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State Facts - History Firsts
- State Facts - History Firsts
- The 50 US States
- Britain's American colonies broke with the mother country in 1776 and were recognized as the new nation of the United States of America following the Treaty of Paris in 1783. During the 19th and 20th centuries, 37 new states were added to the original 13 as the nation expanded across the North American continent and acquired a number of overseas possessions.
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Mississippi State Facts - Mississippi
Catch up on your trivia with these Mississippi history firsts and fun facts.
|Location & Region
||32.32050 N, 090.20759 W
||December 10, 1817
|Number of Counties
||82 Counties in Mississippi
||569 sq mi.
- 1716 - Natchez was settled by the French in 1716 and is the oldest permanent settlement on the Mississippi River. Natchez once had 500 millionaires, more than any other city except New York City.
- 1798 -
- Hernando de Soto, a Spanish explorer, discovered the Mississippi River in 1540. Spain did not relinquish its claims on the Mississippi region until 1798.
- Adopted the Mississippi State Great Seal
- 1800 - Mississippi's warm climate and rich soil proved ideal for growing cotton, which became the main economic crop before 1800 and remained important until the 20th century.
- 1802 - Historic Jefferson College, circa 1802, was the first preparatory school established in the Mississippi Territory. Located in Washington the educational institution is also the site where tradition holds Aaron Burr was arraigned for treason in 1807, beneath what became known as Burr Oaks.
- 1834 - Captain Isaac Ross, whose plantation was in Lorman, freed his slaves and arranged for them to be sent to Africa, where they founded the country of Liberia. Recently, representatives of Liberia visited Lorman and placed a stone at the Captain's gravesite in honor of his kindness
- 1860 - The nation's first levee system was built along the Mississippi side of the Mississippi River in 1860 and stretched for 300 miles.
- 1866 - Friendship Cemetery in Columbus has been called Where Flowers Healed a Nation. It was April 25, 1866, and the Civil War had been over for a year when the ladies of Columbus decided to decorate both Confederate and Union soldiers' graves with beautiful bouquets and garlands of flowers. As a direct result of this kind gesture, Americans celebrate what has come to be called Memorial Day each year, an annual observance of recognition of war dead.
- 1871 - Liberty became the first town in the United States to erect a Confederate monument.
- 1884 - The concept of selling shoes in boxes in pairs (right foot and left foot) occurred in Vicksburg at Phil Gilbert's Shoe Parlor on Washington Street.
- 1894 - Adopted the Mississippi State Flag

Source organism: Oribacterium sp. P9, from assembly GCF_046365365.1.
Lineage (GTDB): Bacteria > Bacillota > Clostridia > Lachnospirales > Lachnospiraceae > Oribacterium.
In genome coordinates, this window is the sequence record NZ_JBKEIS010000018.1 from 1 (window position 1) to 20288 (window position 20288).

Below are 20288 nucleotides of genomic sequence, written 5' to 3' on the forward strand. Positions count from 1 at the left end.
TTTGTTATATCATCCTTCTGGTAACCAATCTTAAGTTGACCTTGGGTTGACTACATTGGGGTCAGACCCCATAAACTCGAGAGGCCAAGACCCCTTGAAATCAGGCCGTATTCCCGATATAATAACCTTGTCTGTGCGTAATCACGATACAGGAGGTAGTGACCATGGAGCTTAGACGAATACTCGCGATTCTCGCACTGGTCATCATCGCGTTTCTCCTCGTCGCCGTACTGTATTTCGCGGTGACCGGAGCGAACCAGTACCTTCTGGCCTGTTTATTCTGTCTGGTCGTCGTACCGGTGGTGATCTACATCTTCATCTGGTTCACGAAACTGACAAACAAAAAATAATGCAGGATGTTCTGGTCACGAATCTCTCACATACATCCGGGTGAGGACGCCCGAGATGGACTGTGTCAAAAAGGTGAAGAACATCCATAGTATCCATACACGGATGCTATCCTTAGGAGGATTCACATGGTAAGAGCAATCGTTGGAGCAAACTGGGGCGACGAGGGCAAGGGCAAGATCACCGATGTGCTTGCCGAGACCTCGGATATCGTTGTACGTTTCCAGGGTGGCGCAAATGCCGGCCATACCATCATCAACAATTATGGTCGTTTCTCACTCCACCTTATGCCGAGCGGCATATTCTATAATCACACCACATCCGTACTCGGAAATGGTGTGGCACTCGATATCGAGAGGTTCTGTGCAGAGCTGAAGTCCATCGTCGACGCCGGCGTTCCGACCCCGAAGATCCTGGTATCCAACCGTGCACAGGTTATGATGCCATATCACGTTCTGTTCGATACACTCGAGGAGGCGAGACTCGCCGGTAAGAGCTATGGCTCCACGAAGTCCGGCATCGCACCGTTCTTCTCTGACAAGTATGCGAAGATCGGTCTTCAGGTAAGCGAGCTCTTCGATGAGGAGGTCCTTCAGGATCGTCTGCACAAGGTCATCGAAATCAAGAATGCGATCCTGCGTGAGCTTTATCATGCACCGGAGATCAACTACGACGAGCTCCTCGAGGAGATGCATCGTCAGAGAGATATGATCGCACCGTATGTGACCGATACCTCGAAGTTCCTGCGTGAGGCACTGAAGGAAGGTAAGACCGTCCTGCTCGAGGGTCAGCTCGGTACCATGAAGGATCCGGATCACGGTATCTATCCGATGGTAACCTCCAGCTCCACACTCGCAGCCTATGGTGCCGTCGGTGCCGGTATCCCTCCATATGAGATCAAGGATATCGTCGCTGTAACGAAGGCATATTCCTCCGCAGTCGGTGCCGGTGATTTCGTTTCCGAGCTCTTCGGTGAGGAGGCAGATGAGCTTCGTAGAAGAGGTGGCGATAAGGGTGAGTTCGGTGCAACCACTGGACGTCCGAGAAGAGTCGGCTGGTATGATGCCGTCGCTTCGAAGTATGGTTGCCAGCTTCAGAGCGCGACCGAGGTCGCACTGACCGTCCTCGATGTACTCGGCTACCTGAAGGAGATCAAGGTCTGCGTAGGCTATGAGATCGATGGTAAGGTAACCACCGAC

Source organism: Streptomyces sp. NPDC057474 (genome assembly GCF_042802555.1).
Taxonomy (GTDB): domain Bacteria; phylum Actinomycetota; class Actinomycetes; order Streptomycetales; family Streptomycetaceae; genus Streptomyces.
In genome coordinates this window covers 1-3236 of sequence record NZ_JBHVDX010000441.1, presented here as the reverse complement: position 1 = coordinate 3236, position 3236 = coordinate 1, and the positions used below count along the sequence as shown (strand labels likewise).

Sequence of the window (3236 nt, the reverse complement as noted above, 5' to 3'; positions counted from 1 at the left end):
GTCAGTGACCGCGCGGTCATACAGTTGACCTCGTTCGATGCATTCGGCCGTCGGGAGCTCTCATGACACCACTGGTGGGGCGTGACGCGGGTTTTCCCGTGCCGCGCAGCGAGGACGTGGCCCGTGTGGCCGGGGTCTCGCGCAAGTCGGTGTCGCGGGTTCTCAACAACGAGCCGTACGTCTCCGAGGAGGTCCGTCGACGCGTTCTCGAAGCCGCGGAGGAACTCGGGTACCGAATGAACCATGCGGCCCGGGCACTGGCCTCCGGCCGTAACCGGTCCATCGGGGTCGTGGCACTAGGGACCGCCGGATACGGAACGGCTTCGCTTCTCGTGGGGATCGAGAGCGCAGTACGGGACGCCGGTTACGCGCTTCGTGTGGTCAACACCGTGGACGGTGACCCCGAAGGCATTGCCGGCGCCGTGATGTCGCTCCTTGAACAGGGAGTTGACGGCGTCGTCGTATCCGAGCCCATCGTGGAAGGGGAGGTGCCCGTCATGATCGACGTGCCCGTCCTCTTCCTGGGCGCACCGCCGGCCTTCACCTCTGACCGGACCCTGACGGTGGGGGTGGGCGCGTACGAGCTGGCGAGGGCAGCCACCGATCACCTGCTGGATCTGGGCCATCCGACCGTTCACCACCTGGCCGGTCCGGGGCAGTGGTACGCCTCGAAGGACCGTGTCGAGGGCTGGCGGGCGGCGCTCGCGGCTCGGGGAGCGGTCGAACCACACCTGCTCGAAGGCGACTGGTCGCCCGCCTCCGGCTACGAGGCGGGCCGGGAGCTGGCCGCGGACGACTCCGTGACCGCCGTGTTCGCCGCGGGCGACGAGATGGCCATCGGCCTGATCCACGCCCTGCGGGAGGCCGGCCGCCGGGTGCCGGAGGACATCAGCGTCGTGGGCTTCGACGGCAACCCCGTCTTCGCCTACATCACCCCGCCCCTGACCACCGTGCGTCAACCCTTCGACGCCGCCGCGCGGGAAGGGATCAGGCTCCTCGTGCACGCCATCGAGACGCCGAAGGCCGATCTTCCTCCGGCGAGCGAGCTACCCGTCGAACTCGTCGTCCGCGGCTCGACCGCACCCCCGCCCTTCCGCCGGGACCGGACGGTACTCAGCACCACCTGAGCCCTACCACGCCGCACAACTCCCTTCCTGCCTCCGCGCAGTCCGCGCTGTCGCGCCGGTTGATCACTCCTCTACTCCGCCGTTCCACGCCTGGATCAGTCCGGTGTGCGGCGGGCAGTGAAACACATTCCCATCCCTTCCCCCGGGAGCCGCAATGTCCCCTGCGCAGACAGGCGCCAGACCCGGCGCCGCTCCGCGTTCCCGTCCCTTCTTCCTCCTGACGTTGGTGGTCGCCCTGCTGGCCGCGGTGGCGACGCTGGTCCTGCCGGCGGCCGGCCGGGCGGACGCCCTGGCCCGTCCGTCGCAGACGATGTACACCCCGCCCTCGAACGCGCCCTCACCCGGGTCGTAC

- 1898 - Root beer was invented in Biloxi by Edward Adolf Barq, Sr.
- 1902 - While on a hunting expedition in Sharkey County, President Theodore (Teddy) Roosevelt refused to shoot a captured bear. This act resulted in the creation of the world-famous teddy bear.
- 1914 - The first female rural mail carrier in the United States was Mrs. Mamie Thomas. She delivered mail by buggy to the area southeast of Vicksburg.
- 1919-1920 - Mississippi was the first state to ratify the 18th Amendment to the United States Constitution, issuing in the era of Prohibition in 1919-1920
- 1928 - H.T. Merrill from Luka performed the world's first round trip trans-oceanic flight.
- 1929 -
- Guy Bush of Tupelo was one of the most valuable players with the Chicago Cubs. He was on the 1929 World Series team and Babe Ruth hit his last home run off a ball pitched by Bush.
- Pine Sol was invented in 1929 by Jackson native Harry A. Cole, Sr.
- 1935 - Elvis Presley was born in Tupelo, on January 8, 1935.
- 1938 - Magnolia was adopted as Mississippi
- 1944 - Mockingbird was adopted as
Mississippi State Bird
- 1952 - Magnolia was adopted as
Mississippi State Flower
- 1962 - "Go, Mississippi State," words and music by William Houston Davis was adopted as
Mississippi State Song
- 1963 -
- University of Mississippi Medical Center accomplished the world's first human lung transplant and, on January 23, 1964, Dr. James D. Hardy performed the world's first heart transplant surgery.
- In June 1963 Medgar Evers, state field secretary for the National Association for the Advancement of Colored People (NAACP), was shot dead in front of his Jackson home.
- 1974 -
- 1976 - Petrified Wood was adopted as
Mississippi State Stone
- 1980 - Honeybee was adopted as
Mississippi State Insect
- 1981 - Prehistoric Whale was adopted as
Mississippi State Fossil
- 1984 - Milk was adopted as
Mississippi State Beverage
- 1987 - English was adopted as
Mississippi State Language
- 1991 -
- 1993 - Grand Opera House of Meridian was adopted as
Mississippi State Grand Opera House
- 1995 - Square Dance was adopted as
Mississippi State American Folk Dance
- 1997 - Red Fox was adopted as
Mississippi State Land Mammal
- 2002 - Teddy Bear was adopted as
Mississippi State Toy
- 2003 -
- 2004 - The Mississippi State Industrial Heritage Museum, Inc.